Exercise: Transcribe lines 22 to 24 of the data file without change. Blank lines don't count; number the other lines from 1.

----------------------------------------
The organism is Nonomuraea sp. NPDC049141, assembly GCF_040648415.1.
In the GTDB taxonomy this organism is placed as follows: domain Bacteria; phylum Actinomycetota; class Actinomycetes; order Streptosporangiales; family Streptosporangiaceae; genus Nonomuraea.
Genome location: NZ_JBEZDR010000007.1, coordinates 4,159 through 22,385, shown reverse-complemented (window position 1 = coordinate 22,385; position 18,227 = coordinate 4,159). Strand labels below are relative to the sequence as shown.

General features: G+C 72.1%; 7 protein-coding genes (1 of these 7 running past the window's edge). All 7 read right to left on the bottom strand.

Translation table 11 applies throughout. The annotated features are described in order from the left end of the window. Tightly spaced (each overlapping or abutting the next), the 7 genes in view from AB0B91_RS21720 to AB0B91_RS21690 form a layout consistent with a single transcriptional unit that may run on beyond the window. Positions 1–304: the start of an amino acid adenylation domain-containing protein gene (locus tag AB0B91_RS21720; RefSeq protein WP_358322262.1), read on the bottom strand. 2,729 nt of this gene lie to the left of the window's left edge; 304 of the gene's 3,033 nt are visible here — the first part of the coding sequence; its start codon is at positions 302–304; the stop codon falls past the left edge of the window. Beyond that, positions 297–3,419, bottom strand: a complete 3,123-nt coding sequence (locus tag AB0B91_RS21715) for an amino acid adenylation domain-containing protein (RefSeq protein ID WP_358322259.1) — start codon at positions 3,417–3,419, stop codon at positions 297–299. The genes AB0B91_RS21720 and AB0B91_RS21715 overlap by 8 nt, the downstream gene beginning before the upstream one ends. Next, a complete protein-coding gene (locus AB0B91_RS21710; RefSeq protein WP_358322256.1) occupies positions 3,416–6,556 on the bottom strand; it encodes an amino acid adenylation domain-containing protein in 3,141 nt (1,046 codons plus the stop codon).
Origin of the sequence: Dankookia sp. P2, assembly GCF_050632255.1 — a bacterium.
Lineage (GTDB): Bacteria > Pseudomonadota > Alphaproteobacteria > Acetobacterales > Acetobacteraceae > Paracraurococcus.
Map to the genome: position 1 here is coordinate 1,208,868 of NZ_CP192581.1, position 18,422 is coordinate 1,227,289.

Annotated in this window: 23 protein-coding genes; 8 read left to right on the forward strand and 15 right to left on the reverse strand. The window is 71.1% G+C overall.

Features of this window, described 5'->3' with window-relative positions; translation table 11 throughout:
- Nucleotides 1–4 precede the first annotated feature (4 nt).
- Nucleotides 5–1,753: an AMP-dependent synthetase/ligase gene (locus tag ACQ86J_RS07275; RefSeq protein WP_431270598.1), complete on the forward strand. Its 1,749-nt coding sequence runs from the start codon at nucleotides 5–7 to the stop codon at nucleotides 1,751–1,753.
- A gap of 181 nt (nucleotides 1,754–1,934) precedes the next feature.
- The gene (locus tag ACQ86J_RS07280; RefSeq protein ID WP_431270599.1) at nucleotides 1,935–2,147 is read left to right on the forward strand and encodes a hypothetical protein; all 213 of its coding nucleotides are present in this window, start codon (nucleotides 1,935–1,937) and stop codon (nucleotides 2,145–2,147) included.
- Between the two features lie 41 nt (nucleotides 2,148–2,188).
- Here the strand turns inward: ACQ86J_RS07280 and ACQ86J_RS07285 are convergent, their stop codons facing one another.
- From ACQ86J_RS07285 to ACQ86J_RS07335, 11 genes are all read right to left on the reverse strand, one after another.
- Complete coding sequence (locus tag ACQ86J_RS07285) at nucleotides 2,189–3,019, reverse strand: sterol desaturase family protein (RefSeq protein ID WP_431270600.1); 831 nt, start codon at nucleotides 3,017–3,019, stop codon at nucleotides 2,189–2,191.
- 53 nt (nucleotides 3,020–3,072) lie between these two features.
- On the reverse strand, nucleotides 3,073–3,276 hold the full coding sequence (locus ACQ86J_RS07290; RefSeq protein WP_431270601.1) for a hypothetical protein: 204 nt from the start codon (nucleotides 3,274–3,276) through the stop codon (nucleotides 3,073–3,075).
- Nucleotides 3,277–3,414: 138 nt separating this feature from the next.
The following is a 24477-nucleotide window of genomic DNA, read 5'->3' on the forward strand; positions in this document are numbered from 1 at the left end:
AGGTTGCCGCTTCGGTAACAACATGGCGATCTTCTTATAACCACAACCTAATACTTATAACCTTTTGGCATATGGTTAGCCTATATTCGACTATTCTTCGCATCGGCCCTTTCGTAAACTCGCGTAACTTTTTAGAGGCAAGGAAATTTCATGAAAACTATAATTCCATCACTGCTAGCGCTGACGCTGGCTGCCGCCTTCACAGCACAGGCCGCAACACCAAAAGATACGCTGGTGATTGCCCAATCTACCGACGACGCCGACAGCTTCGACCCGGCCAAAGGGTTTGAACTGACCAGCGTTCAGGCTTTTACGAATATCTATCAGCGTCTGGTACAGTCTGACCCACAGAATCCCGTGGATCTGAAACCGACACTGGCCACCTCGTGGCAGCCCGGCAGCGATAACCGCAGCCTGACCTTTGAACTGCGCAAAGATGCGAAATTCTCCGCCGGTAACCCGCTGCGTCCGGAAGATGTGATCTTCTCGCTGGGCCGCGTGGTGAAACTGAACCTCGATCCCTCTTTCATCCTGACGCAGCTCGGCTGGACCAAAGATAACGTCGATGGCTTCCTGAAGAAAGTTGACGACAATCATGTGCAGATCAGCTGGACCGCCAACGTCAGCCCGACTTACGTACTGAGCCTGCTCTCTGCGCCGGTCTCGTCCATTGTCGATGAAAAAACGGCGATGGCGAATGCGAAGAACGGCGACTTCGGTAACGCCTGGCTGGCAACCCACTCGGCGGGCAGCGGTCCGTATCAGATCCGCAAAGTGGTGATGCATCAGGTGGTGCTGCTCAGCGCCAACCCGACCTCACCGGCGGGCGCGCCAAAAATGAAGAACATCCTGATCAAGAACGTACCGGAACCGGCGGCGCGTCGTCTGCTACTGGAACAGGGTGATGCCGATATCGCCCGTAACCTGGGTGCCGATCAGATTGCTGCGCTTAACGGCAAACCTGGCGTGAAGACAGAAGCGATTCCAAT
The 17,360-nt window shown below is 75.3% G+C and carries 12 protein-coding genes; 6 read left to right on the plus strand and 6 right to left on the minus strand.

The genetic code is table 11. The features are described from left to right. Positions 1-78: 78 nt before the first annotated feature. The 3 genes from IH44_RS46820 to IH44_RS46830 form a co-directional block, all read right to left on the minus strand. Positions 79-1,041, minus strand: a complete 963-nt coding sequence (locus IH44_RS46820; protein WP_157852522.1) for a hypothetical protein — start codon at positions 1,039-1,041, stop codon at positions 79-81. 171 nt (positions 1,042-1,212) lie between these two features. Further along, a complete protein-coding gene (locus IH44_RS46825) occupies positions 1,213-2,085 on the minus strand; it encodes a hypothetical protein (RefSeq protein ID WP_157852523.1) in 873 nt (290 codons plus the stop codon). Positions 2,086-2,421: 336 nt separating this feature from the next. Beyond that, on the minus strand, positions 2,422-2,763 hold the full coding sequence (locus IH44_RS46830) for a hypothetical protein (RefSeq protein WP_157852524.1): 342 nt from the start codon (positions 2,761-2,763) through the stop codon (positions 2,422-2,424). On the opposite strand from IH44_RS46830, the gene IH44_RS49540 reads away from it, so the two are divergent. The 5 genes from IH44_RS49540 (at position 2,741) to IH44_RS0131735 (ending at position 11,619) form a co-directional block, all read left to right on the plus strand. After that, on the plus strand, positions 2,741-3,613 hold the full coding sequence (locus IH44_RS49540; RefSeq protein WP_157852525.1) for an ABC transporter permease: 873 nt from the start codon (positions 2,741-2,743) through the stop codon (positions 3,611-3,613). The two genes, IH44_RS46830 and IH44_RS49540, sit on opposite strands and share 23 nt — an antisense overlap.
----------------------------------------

The following is a 24477-nucleotide window of genomic DNA, read 5'->3' on the forward strand; positions in this document are numbered from 1 at the left end:
AGGTTGCCGCTTCGGTAACAACATGGCGATCTTCTTATAACCACAACCTAATACTTATAACCTTTTGGCATATGGTTAGCCTATATTCGACTATTCTTCGCATCGGCCCTTTCGTAAACTCGCGTAACTTTTTAGAGGCAAGGAAATTTCATGAAAACTATAATTCCATCACTGCTAGCGCTGACGCTGGCTGCCGCCTTCACAGCACAGGCCGCAACACCAAAAGATACGCTGGTGATTGCCCAATCTACCGACGACGCCGACAGCTTCGACCCGGCCAAAGGGTTTGAACTGACCAGCGTTCAGGCTTTTACGAATATCTATCAGCGTCTGGTACAGTCTGACCCACAGAATCCCGTGGATCTGAAACCGACACTGGCCACCTCGTGGCAGCCCGGCAGCGATAACCGCAGCCTGACCTTTGAACTGCGCAAAGATGCGAAATTCTCCGCCGGTAACCCGCTGCGTCCGGAAGATGTGATCTTCTCGCTGGGCCGCGTGGTGAAACTGAACCTCGATCCCTCTTTCATCCTGACGCAGCTCGGCTGGACCAAAGATAACGTCGATGGCTTCCTGAAGAAAGTTGACGACAATCATGTGCAGATCAGCTGGACCGCCAACGTCAGCCCGACTTACGTACTGAGCCTGCTCTCTGCGCCGGTCTCGTCCATTGTCGATGAAAAAACGGCGATGGCGAATGCGAAGAACGGCGACTTCGGTAACGCCTGGCTGGCAACCCACTCGGCGGGCAGCGGTCCGTATCAGATCCGCAAAGTGGTGATGCATCAGGTGGTGCTGCTCAGCGCCAACCCGACCTCACCGGCGGGCGCGCCAAAAATGAAGAACATCCTGATCAAGAACGTACCGGAACCGGCGGCGCGTCGTCTGCTACTGGAACAGGGTGATGCCGATATCGCCCGTAACCTGGGTGCCGATCAGATTGCTGCGCTTAACGGCAAACCTGGCGTGAAGACAGAAGCGATTCCAAT
The 17,360-nt window shown below is 75.3% G+C and carries 12 protein-coding genes; 6 read left to right on the plus strand and 6 right to left on the minus strand.